Purpose Although nursing presence is a foundation for professional nursing practice and has known positive outcomes such as patient satisfaction and recovery; it is not well known. The ambiguity surrounding how to define nursing presence has challenged its evaluation and education. Therefore, in an attempt to discover attributes of this underdeveloped concept and studying it in a new context, concept development is essential. The purpose of this study was to clarify the concept of nursing presence through concept development, to produce a tentative definition of this subjective concept in clinical practice. Methods Concept development was carried out using Schwartz-Barcott and Kim's hybrid model including, theoretical, fieldwork and final analysis phases. First, 29 related articles available on the databases from 1990–2015 were reviewed and analyzed. Then, 22 interviews were conducted with 19 participants, followed with inductive content analysis. At last, an overall definition was performed. Results Nursing presence can be explained as co-constructed interaction identified by deliberate focus, task-oriented/patient-oriented relationship, accountability, clarification, and ubiquitous participation. Nursing presence requires clinical competence, self-actualization, reciprocating openness, and conducive working environment. Worthwhile communications, balance/recovery, and growth and transcendence are the main consequences of this concept. Conclusion Co-constructed interaction underscored the value of the nursing presence as an integral component of caring with humanistic and patient-centered approaches. The findings could help clinical nurses have a better understanding of the nursing presence. Findings also can improve educators' and managers' knowledge for developing and conducting appropriate education strategies and caring activities to facilitate the promotion of nursing presence.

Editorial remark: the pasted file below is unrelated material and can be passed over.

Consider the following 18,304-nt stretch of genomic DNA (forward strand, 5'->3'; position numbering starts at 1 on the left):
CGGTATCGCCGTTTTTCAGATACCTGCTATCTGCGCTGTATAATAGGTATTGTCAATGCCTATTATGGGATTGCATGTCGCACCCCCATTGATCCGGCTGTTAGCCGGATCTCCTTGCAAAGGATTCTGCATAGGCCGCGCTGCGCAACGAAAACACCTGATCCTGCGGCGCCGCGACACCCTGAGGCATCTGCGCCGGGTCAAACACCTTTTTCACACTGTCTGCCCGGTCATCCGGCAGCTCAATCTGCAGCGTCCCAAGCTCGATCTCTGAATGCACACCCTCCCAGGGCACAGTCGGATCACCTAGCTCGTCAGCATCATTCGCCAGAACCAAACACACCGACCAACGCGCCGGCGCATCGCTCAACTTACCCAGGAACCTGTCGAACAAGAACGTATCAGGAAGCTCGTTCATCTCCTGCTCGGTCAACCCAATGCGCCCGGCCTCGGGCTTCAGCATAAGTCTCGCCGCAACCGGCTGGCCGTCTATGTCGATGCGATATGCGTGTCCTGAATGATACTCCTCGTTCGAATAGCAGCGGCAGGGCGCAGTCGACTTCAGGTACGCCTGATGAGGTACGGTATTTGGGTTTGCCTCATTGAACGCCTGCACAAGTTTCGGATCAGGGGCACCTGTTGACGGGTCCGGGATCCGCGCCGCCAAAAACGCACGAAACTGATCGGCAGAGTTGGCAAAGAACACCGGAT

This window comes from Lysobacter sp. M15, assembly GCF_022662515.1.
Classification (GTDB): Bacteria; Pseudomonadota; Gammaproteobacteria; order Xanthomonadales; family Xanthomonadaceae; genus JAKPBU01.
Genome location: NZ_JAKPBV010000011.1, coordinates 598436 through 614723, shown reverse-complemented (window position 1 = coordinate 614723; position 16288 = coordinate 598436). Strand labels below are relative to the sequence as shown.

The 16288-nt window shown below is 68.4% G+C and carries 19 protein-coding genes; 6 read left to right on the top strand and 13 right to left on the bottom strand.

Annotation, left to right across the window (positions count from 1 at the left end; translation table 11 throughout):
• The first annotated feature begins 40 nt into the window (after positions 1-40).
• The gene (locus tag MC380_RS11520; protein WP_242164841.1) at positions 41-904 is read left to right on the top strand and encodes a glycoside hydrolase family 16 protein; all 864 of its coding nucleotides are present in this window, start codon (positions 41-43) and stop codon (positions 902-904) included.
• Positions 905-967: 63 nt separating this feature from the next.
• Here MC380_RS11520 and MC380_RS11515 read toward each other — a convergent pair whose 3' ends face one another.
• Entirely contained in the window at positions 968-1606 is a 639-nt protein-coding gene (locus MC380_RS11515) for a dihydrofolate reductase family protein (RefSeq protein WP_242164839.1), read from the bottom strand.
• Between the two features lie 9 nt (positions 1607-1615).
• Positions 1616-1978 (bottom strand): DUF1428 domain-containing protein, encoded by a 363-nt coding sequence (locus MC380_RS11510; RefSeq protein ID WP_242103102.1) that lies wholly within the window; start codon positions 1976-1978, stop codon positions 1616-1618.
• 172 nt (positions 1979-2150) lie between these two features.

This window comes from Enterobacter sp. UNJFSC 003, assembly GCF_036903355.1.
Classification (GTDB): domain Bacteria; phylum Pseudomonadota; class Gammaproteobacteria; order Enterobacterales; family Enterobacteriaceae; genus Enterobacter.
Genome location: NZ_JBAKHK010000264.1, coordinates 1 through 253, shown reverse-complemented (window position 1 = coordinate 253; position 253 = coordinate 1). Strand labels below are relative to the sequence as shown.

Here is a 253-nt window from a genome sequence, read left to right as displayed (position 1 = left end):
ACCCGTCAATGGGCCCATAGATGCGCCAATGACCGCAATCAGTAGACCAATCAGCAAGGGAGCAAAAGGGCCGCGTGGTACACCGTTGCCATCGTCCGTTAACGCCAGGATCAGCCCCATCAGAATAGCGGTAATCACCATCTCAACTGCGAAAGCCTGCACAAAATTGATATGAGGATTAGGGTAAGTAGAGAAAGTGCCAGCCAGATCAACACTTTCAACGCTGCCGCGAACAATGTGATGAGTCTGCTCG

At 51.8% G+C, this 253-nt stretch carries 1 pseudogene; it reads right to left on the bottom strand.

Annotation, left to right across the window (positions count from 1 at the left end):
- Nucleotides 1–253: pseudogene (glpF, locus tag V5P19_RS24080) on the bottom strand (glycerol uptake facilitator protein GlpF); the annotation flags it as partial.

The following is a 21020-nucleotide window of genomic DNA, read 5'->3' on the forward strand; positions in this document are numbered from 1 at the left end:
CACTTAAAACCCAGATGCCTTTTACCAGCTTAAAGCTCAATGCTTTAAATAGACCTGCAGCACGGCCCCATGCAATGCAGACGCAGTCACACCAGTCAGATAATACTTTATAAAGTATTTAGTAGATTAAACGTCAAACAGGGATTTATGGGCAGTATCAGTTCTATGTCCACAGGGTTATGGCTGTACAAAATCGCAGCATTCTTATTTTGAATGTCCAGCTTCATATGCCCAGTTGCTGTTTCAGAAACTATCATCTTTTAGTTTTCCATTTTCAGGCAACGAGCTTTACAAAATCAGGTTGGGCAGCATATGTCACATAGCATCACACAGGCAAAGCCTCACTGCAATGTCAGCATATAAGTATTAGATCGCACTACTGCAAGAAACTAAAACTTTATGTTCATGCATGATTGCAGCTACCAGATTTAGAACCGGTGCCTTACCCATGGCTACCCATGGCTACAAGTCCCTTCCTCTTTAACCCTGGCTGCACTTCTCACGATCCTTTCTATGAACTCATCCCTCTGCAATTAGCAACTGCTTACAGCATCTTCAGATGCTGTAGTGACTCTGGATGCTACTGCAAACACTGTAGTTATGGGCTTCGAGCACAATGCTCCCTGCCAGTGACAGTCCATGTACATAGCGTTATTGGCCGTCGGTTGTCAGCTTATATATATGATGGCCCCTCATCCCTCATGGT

Mohammadipour, F., Atashzadeh-Shoorideh, F., Parvizy, S., & Hosseini, M. (2017). Concept Development of “Nursing Presence”: Application of Schwartz-Barcott and Kim’s Hybrid Model. Asian Nursing Research, 11(1), 19–29. https://doi.org/10.1016/j.anr.2017.01.004